Longo’s “Monster Skin” title is genius, but it also connects to his legacy of “Longoland”, his mythical monster characters. What child (or your scribe for that matter) would not want to bed into the depths of the “Monster Skin” chair and dream of wild things, fabled islands and mythical beasts? Who wouldn’t want to push their toes through the wooly scales of Longo’s “Monster Skin” rug and imagine heroic adventures? Who indeed? Which is why every home needs a “Monster Skin”. DJ

Editor Ben Evans picked up the Metro on the way to work this morning and discovered crotchetdermy. We love crocheting queen Shauna Richardson’s collection of stuffed animals. So do the V&A who exhibited her work as part of their ‘The Power of Making’ exhibition. Her creations remind me of the old joke: … “Would you like them mounted, Sir?” “No, just holding hands will do.” RW

Crocheted ‘Harry’ by Shauna Richardson


The sumptuous damasks of the illustrious Italian fabric house Rubelli have been teamed with a shoe company equally steeped in tradition to fabulous effect. Masked balls here we come! RW

Sunday sees the sixtieth birthday of Hollywood legend Mickey Rourke, the star of your scribe’s favourite movie – The Wrestler (2008). Rourke was robbed of the Best Actor award at the Oscars, and it’s a mystery why the movie wasn’t nominated for Best Picture, Best Script, Best Director and more. And yes, it’s true, your scribe is a Ring Rat for Rourke.

Ramshead upholstery textile by Bute Fabrics & Timorous Beasties. Photograph courtesy Bute Fabrics

Rourke’s character is an ageing professional wrestler whose Bump Card is notched out. He drives a clapped out Dodge Ram shorty van, lives in a trailer park. carries a torch for a stripper and has a broken relationship with his daughter. A Drawing Power during his 1980s glory days, Randy The Ram – Robinson is a busted flush. But what’s this got to do with carpets and textiles? Read on.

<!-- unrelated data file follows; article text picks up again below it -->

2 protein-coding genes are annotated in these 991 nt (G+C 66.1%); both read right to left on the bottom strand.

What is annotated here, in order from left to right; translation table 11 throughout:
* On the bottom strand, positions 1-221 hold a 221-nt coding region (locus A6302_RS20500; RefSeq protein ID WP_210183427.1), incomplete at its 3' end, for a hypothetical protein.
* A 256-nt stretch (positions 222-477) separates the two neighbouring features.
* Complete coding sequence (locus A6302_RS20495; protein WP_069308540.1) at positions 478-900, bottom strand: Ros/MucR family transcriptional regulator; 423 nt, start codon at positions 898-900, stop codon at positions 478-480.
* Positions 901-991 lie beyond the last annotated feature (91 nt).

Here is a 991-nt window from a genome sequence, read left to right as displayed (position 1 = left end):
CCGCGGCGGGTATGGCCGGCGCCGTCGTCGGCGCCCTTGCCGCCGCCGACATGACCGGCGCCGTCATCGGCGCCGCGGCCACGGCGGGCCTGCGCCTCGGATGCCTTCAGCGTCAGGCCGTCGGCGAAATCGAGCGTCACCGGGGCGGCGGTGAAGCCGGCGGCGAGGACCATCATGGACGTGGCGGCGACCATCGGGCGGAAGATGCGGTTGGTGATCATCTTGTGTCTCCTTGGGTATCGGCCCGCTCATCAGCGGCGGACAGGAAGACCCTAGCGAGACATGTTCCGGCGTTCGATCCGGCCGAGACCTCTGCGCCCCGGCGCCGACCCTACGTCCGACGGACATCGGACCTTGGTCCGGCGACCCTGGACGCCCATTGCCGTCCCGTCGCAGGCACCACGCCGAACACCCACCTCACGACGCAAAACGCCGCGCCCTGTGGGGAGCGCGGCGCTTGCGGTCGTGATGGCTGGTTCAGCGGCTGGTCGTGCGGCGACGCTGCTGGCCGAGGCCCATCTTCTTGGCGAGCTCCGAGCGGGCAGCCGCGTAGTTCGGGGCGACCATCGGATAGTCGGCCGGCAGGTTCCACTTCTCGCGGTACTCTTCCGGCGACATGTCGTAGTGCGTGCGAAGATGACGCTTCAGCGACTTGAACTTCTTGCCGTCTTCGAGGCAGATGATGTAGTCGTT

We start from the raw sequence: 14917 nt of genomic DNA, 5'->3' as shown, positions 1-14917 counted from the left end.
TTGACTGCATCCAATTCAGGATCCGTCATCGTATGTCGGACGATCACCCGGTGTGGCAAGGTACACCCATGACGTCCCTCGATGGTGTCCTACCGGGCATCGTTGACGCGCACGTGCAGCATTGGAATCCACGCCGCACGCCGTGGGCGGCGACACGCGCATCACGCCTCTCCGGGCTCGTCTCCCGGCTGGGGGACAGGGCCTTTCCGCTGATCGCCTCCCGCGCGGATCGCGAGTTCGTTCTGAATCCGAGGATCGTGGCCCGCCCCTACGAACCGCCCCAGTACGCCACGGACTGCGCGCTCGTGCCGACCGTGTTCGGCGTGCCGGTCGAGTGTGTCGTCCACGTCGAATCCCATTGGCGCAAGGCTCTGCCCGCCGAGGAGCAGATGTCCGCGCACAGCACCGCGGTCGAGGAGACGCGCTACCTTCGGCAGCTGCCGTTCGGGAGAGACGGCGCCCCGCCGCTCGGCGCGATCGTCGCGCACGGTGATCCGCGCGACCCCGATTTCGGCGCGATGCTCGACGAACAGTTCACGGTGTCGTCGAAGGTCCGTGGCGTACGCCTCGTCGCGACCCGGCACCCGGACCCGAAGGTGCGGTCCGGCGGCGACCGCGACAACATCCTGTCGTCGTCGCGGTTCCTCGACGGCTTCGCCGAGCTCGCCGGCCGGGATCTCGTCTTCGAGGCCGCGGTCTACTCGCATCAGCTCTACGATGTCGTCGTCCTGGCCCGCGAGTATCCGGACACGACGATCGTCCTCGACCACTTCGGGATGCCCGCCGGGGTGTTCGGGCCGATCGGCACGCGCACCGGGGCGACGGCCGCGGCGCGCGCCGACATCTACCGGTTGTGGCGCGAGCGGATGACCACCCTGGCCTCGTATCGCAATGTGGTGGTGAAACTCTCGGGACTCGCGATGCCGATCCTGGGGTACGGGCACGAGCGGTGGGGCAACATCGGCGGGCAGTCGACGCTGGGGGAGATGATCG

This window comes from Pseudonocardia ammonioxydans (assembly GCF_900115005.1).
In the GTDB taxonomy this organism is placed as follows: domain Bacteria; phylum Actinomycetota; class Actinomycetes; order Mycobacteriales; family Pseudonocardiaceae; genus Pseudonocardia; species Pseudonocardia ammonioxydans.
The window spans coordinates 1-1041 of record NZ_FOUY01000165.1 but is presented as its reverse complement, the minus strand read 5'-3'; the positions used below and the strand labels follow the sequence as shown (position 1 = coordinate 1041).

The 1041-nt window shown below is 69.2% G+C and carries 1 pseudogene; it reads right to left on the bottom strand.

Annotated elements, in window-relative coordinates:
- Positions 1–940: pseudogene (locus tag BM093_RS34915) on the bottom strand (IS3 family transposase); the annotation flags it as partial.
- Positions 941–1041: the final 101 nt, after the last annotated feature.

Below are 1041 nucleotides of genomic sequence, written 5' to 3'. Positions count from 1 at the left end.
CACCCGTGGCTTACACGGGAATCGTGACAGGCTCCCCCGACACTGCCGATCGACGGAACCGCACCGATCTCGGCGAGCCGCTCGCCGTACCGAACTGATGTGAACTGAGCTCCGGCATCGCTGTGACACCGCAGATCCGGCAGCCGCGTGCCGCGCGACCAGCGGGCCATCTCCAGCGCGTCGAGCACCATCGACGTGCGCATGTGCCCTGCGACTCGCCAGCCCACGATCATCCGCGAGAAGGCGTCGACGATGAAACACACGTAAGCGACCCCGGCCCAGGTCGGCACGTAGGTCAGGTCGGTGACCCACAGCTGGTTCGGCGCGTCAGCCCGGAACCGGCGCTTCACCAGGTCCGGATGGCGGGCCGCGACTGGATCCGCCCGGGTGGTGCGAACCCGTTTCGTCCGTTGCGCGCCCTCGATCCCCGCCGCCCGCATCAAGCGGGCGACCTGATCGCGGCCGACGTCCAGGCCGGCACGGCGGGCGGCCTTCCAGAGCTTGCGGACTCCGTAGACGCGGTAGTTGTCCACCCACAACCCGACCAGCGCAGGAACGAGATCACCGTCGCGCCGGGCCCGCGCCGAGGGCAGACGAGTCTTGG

Ramshead upholstery fabric by Bute Fabrics and Timorous Beasties. Photograph courtesy Bute Fabrics

The motif of a ram’s head is central to the character’s ring identity. His signature move is the “Ram Jam” – a swan dive headbutt from the ring ropes, and ram references are laced throughout the film. Rourke and Darren Aronofsky probably have ample memorabilia from the film, but they might want to commemorate their classic by upholstering a few contemporary chairs or sofas in Bute Fabrics’ pure new wool (with 15% nylon) “Ramshead” upholstery fabric.

Woven in Scotland on the Isle of Bute, the world renowned Bute Fabrics is five years older than Rourke. “Ramshead” was designed in collaboration with Timorous Beasties, and was inspired by a ram’s skull found by a member of Bute Fabric’s staff who lives on a livestock farm. The team boiled it in bleach and the spare outline inspired the fabric. While it’s true the design looks a bit Donnie Darko, your scribe prefers to see a sea of discrete repeat homages to Rourke, Randy The Ram and The Wrestler. Happy Birthday Mickey Rourke! DJ

Kay + Stemmer chair upholstered in Ramshead by Bute Fabrics & Timorous Beasties. Photograph courtesy Bute Fabrics